There are some days when teaching elementary here is a struggle, like most jobs really. It can be hard to be motivated for the day, students can be difficult, lunch can sometimes be superbly unappealing…the list goes on. There are so many factors making the difference between a bad, mediocre or good day.

Today was a good day.

My sixth grade students did great presentations, didn’t act up (much), and asked good questions after class (which isn’t very common); I managed to avoid having to eat what appeared to be a veritable slab of konnyaku at lunch, the rest of which was delicious; and even though I was pulled out of my free period, it was into a first grade class to help with making pop-up Christmas cards and act as a human Christmas jukebox – which I thoroughly enjoyed. It’s hard to not have a good time when you’re surrounded by tiny humans that go ape shit over a little paper-cube present and act like you are the best thing since PPAP.
I found myself easily happy, with a lot of things giving me reasons to smile.

Often, small as it sounds, just having a student call out to me is spirit-lifting. There is something about having “Megan-sensei!!” invariably shouted enthusiastically at me that makes me feel kind of glowy (even if I know I’m not quite a real sensei).

This is a fairly self-indulgent post, but it’s not often that I catch myself in the moment when I’m happy amidst busy-ness and consciously stop to appreciate it.

Walking out of school today into winter cold air and bright sunshine, I was able to wrap that happiness around me and enjoy it. To top it off I got out of school bang on time and managed to catch the express home. With extra time in the evening I’m on course for an intensive gyoza-making session. The blog is named this way for a reason!

((P.S. Look at this, a post about a day on the day itself *gasp*! Watch this space, I’m improving! ))

Thrown to the (Little) Lions

So, several months later and about to start my second term, I’m finally getting round to telling you about the start of my first term at school.

With so many schools I had three days of ‘first days’ in one week (with two of my mountain schools on the second). For these days my trainer (C-san) co-attended to help me settle in.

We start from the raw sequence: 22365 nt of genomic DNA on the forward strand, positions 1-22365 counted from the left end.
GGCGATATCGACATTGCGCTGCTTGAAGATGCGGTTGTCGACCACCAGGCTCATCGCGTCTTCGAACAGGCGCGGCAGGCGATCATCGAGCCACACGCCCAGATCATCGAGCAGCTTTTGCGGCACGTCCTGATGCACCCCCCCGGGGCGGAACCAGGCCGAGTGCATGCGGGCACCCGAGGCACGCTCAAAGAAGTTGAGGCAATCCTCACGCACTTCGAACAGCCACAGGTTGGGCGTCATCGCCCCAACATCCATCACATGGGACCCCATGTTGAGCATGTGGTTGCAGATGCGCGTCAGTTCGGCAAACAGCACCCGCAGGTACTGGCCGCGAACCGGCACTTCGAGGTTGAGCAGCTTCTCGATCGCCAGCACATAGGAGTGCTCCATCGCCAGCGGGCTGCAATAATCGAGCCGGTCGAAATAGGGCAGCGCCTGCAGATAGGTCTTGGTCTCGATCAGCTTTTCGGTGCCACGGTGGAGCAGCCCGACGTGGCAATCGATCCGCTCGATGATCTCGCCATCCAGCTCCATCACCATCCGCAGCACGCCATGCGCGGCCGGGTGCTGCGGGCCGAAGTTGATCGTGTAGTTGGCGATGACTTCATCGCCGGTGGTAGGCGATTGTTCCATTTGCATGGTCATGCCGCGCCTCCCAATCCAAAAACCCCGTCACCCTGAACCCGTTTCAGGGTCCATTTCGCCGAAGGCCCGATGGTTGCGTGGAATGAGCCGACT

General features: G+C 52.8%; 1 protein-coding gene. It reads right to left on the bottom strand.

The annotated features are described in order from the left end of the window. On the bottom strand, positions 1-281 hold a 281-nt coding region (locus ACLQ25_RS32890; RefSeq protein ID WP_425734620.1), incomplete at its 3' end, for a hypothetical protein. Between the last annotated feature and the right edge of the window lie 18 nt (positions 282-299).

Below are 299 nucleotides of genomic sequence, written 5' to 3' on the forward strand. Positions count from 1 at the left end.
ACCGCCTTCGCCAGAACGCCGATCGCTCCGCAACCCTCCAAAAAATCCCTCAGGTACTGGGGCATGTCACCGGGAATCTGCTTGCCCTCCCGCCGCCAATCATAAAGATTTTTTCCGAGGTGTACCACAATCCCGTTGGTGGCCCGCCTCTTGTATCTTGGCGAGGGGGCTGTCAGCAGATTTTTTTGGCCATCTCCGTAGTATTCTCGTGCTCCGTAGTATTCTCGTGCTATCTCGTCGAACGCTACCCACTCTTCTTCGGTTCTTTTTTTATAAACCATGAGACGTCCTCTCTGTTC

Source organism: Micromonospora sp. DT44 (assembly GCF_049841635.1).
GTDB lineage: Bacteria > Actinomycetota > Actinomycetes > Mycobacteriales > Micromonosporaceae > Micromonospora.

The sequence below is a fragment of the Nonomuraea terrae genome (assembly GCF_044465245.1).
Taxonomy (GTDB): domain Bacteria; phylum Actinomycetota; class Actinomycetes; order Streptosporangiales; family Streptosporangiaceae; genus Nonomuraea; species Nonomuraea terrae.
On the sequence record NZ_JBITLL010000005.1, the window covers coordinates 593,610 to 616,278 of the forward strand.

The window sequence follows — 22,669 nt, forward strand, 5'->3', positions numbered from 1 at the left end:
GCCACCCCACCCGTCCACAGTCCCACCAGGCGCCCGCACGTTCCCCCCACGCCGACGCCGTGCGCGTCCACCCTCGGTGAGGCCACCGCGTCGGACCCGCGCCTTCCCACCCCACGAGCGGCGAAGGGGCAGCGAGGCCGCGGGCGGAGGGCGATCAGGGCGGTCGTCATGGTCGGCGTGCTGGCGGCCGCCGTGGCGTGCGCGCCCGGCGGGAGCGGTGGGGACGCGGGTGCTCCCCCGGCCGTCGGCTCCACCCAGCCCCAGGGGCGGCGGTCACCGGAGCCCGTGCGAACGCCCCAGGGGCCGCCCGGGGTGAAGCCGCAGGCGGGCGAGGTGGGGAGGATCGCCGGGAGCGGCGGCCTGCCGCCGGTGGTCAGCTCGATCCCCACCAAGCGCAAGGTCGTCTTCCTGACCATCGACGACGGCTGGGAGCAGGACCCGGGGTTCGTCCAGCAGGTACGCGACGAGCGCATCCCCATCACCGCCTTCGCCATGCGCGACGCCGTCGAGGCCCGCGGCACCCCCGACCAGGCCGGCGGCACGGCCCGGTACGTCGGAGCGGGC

The relationship between my schools and the last ALT wasn’t brilliant and she’d had to leave in the middle of term, so it helped to have C-san there to smooth over any issues. From then on it would be up to me to repair and strengthen the relationship with the schools. It’s lucky that years of experience in the service industry plus patriarchal expectations of women has me set on default smile.

Having C-san co-attending was a great way to get me used to things through example (as I’m a visual learner), despite being slightly intimidating as he is a very good teacher. However, it’s important when first starting…anything, really…to remember that there are always going to be people better and worse at it than you, which I tried to keep in mind for those few days.

It’s a very different dynamic teaching as a duo, but it definitely helped to get me used to the classroom environment! It was also great fun, and not something you get to do most of the time as an ALT (at least, not with another ALT).
C-san uses a comedy style to teach, so the kids have fun and relax enough that they feel comfortable trying to use the language. He uses the Manzai comedy style, which generally has two performers – a tsukkomi (the serious one) and the boke (the funny one) which has a long history in Japan but is now largely associated with the Kansai region and Kansai-ben – the Kansai dialect.
Sometimes C-san leads the kids to say something in the style of the boke so he can react as the tsukkomi, but more often he plays the boke (this also happens a lot unintentionally because he is quite accident prone) and the kids are generally on point about laying into him as the tsukkomi. I enjoyed working together with him using Manzai because I got to play the tsukkomi!